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Changes made to the provision of, and access to, usual care and support pathways as a result of COVID-19 raise important ethical questions, in particular for children with chronic conditions.

Regardless of the specificities of service delivery, challenges related to efforts to maintain public health and to meet the continuing and complex needs of these children are common across different health and care systems such as the US and the UK health system. 1,2

This project aims to undertake preliminary scoping work and to develop a clear rationale and a robust methodology for a larger research proposal that will directly address questions related to allocation decisions and social justice in this context.


  • To understand the ways in which the different sub-categories of children with chronic conditions, their families, and providers interact with the health system and social provision and to explore modifications in resources and care pathways during the pandemic.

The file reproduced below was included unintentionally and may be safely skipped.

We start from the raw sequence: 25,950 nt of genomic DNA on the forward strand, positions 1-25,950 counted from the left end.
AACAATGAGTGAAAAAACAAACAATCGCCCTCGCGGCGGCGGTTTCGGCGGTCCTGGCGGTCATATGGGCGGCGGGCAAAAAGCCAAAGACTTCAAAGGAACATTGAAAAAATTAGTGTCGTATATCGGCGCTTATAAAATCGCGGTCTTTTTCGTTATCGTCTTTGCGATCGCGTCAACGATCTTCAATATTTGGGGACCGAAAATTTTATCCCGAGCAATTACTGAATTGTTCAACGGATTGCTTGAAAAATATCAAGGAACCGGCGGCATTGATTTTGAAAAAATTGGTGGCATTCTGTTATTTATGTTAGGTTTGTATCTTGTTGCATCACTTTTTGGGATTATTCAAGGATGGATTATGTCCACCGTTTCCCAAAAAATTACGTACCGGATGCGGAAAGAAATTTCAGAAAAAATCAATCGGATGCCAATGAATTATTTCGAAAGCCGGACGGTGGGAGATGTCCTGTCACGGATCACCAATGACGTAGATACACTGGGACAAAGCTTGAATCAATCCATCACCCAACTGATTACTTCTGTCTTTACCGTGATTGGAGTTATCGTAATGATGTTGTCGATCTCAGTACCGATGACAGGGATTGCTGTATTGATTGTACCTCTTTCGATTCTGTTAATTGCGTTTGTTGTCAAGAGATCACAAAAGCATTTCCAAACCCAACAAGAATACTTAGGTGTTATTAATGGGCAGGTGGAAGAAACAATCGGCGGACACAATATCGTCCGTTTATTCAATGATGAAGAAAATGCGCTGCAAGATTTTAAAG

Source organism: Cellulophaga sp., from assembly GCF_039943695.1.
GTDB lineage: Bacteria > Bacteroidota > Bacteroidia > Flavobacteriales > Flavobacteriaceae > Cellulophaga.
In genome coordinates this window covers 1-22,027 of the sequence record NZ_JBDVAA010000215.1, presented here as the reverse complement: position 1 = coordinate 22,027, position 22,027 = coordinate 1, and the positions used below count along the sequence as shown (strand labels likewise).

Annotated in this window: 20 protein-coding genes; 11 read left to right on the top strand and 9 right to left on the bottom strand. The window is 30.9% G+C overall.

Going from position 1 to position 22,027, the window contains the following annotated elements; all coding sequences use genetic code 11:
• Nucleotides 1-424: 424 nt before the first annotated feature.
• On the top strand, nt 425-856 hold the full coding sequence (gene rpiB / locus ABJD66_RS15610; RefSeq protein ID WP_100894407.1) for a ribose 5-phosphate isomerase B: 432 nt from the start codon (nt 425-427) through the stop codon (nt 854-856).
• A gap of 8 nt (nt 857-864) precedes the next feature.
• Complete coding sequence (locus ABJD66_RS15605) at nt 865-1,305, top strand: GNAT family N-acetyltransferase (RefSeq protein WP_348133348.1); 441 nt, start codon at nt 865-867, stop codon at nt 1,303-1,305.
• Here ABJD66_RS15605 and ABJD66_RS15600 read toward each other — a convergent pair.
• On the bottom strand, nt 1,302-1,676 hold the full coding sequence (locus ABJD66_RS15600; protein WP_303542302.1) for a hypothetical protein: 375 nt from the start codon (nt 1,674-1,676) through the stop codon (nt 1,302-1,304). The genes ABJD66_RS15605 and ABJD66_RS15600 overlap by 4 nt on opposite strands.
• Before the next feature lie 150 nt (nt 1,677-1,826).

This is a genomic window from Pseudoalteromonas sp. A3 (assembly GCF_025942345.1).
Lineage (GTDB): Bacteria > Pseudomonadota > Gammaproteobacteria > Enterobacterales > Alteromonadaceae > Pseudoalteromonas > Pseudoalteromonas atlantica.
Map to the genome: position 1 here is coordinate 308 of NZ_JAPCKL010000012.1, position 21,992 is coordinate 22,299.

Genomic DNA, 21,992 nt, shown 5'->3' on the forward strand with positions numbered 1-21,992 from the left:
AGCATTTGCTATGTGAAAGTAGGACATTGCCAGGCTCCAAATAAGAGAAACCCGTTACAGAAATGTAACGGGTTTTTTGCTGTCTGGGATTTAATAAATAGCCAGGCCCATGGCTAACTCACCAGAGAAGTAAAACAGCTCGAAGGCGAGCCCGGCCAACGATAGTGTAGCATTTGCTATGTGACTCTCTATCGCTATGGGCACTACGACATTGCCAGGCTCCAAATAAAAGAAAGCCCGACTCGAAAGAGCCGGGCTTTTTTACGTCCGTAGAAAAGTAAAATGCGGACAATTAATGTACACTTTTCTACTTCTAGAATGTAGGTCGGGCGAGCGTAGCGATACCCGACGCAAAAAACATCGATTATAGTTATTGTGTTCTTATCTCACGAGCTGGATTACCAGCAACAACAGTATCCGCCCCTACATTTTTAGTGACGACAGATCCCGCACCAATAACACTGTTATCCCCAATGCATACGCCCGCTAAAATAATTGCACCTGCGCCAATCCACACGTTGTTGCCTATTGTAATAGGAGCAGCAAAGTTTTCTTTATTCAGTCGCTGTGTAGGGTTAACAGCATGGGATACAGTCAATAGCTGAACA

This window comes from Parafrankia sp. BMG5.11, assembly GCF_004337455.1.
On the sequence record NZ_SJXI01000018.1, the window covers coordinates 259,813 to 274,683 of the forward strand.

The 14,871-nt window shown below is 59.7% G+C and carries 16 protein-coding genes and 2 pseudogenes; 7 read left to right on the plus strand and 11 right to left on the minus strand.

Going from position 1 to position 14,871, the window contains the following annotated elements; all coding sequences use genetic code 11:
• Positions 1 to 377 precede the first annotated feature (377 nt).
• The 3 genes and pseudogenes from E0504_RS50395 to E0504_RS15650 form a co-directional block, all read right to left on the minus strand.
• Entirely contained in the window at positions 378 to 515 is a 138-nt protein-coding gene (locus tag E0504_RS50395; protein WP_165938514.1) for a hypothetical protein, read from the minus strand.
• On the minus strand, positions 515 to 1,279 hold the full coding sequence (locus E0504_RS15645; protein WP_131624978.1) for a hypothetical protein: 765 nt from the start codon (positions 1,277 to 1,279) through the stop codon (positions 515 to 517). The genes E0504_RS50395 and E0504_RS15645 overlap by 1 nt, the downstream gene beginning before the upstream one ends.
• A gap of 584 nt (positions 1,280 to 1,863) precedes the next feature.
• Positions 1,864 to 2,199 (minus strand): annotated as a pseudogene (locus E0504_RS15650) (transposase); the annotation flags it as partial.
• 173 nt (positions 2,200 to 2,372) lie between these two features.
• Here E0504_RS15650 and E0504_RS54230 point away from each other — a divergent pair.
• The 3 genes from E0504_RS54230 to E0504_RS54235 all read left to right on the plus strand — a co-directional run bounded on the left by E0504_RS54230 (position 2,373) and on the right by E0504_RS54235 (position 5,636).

• To develop and potentially pilot methods for identifying how decisions were made about these changes and the values and processes that informed these decisions.
  • To refine the key ethical questions that need to be attended to in order to ensure good care for children with chronic conditions.


1. Brisca G, Vagelli G, Tagliarini G, Rotulo A, Pirlo D, Romanengo M, Piccotti E. The impact of COVID-19 lockdown on children with medical complexity in pediatric emergency department. Am J Emerg Med. 2020 Nov 28: S0735-6757(20)31097-4

2. RCPCH. (2020). The impact of COVID-19 on child health services – report.

project team

  • Sapfo Lignou Ethox Centre, University of Oxford
  • Rebecca Seltzer Berman Institute of Bioethics; Johns Hopkins University School of Medicine
  • Mark Sheehan Ethox Centre, University of Oxford
  • Yoram Unguru Berman Institute of Bioethics, Johns Hopkins University
  • Michael Dunn Centre for Biomedical Ethics, National University of Singapore
  • Jeff Jones Berman Institute of Bioethics, Johns Hopkins University & Ethox Centre, University of Oxford